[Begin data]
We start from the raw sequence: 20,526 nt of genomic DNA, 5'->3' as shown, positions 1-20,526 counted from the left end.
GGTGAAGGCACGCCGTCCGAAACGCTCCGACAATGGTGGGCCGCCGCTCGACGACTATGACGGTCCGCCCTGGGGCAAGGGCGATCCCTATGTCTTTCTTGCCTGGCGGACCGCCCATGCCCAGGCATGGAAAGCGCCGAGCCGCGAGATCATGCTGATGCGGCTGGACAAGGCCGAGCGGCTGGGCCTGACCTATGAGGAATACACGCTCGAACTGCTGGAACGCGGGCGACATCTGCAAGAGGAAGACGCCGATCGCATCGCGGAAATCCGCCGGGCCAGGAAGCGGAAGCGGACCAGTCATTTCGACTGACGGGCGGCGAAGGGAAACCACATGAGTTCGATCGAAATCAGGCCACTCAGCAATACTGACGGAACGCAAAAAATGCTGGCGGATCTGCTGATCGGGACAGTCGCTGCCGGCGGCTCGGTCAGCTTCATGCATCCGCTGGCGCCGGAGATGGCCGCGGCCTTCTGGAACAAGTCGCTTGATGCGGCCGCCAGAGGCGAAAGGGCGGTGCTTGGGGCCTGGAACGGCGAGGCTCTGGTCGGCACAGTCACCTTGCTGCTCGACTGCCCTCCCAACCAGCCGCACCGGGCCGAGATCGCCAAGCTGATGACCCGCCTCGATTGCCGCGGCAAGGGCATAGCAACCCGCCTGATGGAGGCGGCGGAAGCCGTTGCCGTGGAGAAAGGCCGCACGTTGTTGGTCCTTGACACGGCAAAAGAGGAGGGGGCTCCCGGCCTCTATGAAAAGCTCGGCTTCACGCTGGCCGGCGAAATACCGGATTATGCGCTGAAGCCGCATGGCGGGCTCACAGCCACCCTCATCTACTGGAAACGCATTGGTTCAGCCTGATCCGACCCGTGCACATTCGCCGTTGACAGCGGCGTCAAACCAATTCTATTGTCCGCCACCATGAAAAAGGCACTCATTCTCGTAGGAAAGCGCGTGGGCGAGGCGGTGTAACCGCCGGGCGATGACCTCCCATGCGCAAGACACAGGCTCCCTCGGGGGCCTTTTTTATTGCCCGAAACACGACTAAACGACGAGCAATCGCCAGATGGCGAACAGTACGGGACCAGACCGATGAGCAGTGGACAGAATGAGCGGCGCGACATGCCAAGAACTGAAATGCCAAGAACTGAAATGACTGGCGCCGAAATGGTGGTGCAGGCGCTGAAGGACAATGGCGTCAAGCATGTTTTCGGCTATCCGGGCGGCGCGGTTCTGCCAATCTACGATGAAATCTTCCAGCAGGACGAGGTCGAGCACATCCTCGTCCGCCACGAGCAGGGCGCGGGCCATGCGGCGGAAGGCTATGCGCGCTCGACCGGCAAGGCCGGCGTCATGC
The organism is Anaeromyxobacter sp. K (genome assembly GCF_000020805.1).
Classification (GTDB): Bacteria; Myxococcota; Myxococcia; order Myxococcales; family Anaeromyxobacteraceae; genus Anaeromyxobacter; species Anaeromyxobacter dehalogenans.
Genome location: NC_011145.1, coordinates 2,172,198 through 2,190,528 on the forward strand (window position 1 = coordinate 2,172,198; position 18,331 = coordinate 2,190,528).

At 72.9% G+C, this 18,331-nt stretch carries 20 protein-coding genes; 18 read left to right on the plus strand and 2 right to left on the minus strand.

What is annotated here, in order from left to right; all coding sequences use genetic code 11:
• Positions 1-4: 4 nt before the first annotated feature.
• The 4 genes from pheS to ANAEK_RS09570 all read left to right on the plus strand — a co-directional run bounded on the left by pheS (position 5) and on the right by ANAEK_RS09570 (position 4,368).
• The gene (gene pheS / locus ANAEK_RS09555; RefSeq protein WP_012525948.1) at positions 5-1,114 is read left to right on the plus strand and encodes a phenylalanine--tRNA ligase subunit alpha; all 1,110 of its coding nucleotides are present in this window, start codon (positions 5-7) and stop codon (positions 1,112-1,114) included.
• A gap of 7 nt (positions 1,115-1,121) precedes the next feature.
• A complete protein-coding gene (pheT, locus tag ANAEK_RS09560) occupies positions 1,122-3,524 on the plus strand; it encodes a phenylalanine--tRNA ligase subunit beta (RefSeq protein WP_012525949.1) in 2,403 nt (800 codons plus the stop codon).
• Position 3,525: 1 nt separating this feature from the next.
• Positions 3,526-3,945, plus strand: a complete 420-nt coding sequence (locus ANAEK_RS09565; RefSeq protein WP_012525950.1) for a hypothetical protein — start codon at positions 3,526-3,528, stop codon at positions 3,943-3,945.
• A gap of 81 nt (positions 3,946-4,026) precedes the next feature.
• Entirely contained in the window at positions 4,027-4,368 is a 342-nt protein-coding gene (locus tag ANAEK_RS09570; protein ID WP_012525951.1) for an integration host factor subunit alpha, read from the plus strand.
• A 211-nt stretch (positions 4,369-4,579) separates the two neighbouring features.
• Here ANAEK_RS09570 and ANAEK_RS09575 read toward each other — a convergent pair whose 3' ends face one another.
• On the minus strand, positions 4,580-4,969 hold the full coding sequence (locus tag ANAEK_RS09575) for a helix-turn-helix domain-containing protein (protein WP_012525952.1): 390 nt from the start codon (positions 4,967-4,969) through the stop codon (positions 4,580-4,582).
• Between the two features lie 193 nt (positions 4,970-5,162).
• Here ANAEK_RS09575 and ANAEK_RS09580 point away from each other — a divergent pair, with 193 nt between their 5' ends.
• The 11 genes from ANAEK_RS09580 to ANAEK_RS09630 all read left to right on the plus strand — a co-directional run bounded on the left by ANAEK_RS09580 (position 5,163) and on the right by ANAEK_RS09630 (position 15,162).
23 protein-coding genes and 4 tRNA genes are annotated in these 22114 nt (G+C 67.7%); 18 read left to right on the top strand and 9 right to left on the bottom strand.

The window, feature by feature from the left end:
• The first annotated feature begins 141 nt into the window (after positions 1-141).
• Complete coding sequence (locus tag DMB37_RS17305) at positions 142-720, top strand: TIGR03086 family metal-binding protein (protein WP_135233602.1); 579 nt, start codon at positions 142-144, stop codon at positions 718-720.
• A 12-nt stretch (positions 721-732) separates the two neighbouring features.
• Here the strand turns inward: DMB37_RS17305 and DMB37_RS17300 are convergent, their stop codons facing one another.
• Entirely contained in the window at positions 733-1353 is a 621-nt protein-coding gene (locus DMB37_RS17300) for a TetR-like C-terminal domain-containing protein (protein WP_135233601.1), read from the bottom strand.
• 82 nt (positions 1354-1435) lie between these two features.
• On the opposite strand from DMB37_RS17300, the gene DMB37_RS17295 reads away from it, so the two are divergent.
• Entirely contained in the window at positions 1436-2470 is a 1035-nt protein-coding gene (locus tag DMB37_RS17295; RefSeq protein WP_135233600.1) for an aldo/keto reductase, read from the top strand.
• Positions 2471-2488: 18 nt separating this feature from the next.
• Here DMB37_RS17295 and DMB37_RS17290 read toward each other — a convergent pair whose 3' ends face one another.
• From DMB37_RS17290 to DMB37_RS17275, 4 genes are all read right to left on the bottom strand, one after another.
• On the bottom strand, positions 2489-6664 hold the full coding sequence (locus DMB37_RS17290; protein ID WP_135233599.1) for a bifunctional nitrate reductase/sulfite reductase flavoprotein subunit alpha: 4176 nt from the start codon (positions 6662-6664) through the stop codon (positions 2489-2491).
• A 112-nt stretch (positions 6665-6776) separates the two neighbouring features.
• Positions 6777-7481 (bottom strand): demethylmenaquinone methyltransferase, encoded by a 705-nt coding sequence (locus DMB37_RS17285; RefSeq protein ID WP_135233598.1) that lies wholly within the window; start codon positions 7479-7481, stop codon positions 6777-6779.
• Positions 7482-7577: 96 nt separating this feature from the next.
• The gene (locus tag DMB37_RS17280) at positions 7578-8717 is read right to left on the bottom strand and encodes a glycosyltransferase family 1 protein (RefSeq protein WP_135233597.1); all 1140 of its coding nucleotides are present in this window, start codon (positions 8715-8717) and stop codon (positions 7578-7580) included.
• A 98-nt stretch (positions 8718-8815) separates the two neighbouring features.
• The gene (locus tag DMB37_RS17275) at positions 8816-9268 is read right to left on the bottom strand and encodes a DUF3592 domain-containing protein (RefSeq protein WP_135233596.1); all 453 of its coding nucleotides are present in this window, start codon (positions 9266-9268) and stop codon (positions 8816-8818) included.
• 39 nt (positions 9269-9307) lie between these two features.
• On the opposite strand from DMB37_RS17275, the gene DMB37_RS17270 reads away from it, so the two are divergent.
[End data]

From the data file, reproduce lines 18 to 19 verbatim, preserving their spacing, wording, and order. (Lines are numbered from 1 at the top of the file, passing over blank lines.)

• Here ANAEK_RS09570 and ANAEK_RS09575 read toward each other — a convergent pair whose 3' ends face one another.
• On the minus strand, positions 4,580-4,969 hold the full coding sequence (locus tag ANAEK_RS09575) for a helix-turn-helix domain-containing protein (protein WP_012525952.1): 390 nt from the start codon (positions 4,967-4,969) through the stop codon (positions 4,580-4,582).